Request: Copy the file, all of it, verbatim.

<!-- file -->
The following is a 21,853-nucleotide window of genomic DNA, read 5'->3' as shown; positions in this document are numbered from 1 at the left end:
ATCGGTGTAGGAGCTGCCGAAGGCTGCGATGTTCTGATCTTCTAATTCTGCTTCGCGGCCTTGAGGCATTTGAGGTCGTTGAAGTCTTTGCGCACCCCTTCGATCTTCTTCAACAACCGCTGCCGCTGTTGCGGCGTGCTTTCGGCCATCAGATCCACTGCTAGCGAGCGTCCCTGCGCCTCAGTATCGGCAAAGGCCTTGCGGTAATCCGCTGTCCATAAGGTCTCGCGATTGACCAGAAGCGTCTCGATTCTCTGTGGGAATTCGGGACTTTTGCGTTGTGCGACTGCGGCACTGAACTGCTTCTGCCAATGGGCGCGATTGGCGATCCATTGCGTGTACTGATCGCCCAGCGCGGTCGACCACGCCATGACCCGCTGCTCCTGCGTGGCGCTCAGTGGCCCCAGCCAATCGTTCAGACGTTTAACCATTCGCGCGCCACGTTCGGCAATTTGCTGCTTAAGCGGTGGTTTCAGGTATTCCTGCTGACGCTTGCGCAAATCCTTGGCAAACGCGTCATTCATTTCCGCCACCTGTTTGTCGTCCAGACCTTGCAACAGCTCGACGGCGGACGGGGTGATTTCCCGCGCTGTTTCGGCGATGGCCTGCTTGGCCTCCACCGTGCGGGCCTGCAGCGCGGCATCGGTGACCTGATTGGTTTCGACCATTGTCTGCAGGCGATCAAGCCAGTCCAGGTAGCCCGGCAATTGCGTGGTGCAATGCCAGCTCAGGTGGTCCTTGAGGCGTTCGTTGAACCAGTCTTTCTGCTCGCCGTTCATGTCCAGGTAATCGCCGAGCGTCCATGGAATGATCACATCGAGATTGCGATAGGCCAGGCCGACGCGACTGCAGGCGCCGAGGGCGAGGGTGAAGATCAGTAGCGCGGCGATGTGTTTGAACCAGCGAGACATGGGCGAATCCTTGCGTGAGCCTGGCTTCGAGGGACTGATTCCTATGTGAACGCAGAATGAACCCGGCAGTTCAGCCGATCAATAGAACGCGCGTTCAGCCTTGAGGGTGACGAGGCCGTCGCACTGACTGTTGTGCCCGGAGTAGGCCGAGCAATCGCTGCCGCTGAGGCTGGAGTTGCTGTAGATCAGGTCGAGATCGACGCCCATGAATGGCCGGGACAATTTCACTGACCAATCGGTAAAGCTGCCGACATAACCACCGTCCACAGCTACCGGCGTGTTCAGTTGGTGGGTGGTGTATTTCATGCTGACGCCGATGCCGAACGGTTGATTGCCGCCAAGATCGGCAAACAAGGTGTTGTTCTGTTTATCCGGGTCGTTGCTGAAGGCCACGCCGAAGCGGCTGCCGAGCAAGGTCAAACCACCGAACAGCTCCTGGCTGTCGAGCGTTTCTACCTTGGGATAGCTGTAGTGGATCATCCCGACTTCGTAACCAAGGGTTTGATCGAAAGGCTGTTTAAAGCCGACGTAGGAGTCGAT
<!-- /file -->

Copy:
The following is a 21,853-nucleotide window of genomic DNA, read 5'->3' as shown; positions in this document are numbered from 1 at the left end:
ATCGGTGTAGGAGCTGCCGAAGGCTGCGATGTTCTGATCTTCTAATTCTGCTTCGCGGCCTTGAGGCATTTGAGGTCGTTGAAGTCTTTGCGCACCCCTTCGATCTTCTTCAACAACCGCTGCCGCTGTTGCGGCGTGCTTTCGGCCATCAGATCCACTGCTAGCGAGCGTCCCTGCGCCTCAGTATCGGCAAAGGCCTTGCGGTAATCCGCTGTCCATAAGGTCTCGCGATTGACCAGAAGCGTCTCGATTCTCTGTGGGAATTCGGGACTTTTGCGTTGTGCGACTGCGGCACTGAACTGCTTCTGCCAATGGGCGCGATTGGCGATCCATTGCGTGTACTGATCGCCCAGCGCGGTCGACCACGCCATGACCCGCTGCTCCTGCGTGGCGCTCAGTGGCCCCAGCCAATCGTTCAGACGTTTAACCATTCGCGCGCCACGTTCGGCAATTTGCTGCTTAAGCGGTGGTTTCAGGTATTCCTGCTGACGCTTGCGCAAATCCTTGGCAAACGCGTCATTCATTTCCGCCACCTGTTTGTCGTCCAGACCTTGCAACAGCTCGACGGCGGACGGGGTGATTTCCCGCGCTGTTTCGGCGATGGCCTGCTTGGCCTCCACCGTGCGGGCCTGCAGCGCGGCATCGGTGACCTGATTGGTTTCGACCATTGTCTGCAGGCGATCAAGCCAGTCCAGGTAGCCCGGCAATTGCGTGGTGCAATGCCAGCTCAGGTGGTCCTTGAGGCGTTCGTTGAACCAGTCTTTCTGCTCGCCGTTCATGTCCAGGTAATCGCCGAGCGTCCATGGAATGATCACATCGAGATTGCGATAGGCCAGGCCGACGCGACTGCAGGCGCCGAGGGCGAGGGTGAAGATCAGTAGCGCGGCGATGTGTTTGAACCAGCGAGACATGGGCGAATCCTTGCGTGAGCCTGGCTTCGAGGGACTGATTCCTATGTGAACGCAGAATGAACCCGGCAGTTCAGCCGATCAATAGAACGCGCGTTCAGCCTTGAGGGTGACGAGGCCGTCGCACTGACTGTTGTGCCCGGAGTAGGCCGAGCAATCGCTGCCGCTGAGGCTGGAGTTGCTGTAGATCAGGTCGAGATCGACGCCCATGAATGGCCGGGACAATTTCACTGACCAATCGGTAAAGCTGCCGACATAACCACCGTCCACAGCTACCGGCGTGTTCAGTTGGTGGGTGGTGTATTTCATGCTGACGCCGATGCCGAACGGTTGATTGCCGCCAAGATCGGCAAACAAGGTGTTGTTCTGTTTATCCGGGTCGTTGCTGAAGGCCACGCCGAAGCGGCTGCCGAGCAAGGTCAAACCACCGAACAGCTCCTGGCTGTCGAGCGTTTCTACCTTGGGATAGCTGTAGTGGATCATCCCGACTTCGTAACCAAGGGTTTGATCGAAAGGCTGTTTAAAGCCGACGTAGGAGTCGAT